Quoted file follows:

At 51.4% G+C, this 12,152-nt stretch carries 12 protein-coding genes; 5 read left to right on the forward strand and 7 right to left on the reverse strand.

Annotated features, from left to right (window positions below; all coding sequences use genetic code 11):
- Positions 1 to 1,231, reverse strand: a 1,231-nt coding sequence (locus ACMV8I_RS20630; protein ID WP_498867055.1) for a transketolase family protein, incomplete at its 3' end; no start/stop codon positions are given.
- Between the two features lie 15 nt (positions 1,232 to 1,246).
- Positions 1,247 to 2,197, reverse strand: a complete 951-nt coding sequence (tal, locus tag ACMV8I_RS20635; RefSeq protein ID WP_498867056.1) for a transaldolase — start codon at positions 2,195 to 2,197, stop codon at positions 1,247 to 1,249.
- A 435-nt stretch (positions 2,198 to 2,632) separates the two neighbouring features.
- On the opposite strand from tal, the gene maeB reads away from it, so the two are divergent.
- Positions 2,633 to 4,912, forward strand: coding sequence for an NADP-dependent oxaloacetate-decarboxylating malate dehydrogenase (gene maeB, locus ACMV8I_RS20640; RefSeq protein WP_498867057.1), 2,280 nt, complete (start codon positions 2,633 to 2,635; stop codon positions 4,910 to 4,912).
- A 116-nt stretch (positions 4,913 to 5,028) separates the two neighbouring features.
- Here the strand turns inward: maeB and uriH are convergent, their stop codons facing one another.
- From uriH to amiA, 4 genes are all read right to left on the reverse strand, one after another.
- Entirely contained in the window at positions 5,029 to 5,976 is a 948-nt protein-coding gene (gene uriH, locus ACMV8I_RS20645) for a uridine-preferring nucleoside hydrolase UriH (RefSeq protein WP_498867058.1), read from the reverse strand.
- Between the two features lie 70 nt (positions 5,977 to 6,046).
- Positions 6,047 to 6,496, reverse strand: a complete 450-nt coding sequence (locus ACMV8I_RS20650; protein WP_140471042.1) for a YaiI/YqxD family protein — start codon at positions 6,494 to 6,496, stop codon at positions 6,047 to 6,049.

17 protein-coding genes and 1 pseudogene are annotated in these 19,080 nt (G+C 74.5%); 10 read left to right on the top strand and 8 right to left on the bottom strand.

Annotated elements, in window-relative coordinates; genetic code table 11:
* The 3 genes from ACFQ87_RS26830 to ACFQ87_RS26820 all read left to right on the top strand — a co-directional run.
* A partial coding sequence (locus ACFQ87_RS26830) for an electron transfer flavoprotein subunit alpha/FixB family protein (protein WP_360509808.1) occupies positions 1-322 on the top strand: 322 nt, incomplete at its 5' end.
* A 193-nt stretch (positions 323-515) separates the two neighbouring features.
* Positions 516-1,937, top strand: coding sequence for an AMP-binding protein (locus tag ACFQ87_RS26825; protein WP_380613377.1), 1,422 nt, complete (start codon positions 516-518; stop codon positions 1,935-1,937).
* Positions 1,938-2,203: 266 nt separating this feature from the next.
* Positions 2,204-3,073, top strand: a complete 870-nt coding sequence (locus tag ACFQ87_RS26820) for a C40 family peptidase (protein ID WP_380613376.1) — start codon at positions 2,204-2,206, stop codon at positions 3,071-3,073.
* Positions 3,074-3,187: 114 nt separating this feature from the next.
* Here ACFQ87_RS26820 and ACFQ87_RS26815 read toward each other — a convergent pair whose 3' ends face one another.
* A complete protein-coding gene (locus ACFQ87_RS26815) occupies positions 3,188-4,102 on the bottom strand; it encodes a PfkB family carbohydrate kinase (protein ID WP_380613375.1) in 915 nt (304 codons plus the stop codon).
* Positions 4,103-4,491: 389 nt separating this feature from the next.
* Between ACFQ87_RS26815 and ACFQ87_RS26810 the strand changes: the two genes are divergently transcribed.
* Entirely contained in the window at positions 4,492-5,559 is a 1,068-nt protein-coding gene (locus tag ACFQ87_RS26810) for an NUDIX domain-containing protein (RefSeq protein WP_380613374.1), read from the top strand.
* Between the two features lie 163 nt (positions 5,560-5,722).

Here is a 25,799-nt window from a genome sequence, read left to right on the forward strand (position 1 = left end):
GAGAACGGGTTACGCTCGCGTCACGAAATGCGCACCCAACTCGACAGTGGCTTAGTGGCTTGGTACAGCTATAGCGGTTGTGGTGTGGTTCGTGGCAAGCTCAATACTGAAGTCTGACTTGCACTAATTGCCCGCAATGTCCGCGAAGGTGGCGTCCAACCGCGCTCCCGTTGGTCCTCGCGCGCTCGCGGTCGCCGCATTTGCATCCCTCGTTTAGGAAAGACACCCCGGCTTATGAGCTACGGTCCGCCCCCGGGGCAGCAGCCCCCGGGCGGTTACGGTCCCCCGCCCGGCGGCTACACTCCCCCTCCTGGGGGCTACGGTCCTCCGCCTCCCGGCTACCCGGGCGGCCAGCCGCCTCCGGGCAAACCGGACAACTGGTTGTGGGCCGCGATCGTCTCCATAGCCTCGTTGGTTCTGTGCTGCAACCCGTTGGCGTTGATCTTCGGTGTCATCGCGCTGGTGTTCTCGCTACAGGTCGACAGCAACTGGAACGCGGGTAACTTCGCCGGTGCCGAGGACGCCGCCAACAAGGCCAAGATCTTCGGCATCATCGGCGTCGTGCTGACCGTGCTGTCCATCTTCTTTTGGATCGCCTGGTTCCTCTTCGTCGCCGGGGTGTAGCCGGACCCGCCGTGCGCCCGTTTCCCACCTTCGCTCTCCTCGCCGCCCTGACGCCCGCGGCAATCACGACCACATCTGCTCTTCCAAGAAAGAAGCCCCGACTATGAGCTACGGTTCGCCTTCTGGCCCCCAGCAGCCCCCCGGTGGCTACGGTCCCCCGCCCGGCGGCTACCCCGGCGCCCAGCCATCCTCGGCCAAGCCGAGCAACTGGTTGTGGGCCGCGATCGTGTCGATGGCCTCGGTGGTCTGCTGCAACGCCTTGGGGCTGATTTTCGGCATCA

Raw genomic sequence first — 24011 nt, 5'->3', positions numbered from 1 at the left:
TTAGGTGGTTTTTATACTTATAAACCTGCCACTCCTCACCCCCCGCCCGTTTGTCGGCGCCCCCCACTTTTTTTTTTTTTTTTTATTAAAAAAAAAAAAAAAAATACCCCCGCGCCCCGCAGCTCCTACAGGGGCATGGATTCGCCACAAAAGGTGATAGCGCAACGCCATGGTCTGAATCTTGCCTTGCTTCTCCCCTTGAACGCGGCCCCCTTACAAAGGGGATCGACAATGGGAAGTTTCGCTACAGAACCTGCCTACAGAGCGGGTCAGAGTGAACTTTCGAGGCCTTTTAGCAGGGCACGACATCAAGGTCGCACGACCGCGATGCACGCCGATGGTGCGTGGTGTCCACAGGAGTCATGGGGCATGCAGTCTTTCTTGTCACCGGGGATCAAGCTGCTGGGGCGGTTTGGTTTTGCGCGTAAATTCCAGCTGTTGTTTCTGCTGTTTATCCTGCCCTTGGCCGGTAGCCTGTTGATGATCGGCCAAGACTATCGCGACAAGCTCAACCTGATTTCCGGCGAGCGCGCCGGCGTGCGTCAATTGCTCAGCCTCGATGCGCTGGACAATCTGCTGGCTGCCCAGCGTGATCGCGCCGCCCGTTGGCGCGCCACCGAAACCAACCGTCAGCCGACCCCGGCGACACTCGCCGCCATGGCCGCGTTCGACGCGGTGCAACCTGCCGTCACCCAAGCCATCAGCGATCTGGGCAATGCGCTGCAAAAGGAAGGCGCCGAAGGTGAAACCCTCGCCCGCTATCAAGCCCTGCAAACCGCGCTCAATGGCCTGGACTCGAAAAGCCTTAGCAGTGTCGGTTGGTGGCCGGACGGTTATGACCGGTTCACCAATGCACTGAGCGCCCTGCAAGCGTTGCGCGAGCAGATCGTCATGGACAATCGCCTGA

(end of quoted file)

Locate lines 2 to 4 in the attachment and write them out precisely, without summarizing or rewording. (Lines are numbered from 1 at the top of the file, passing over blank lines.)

Annotated features, from left to right (window positions below; all coding sequences use genetic code 11):
- Positions 1 to 1,231, reverse strand: a 1,231-nt coding sequence (locus ACMV8I_RS20630; protein ID WP_498867055.1) for a transketolase family protein, incomplete at its 3' end; no start/stop codon positions are given.
- Between the two features lie 15 nt (positions 1,232 to 1,246).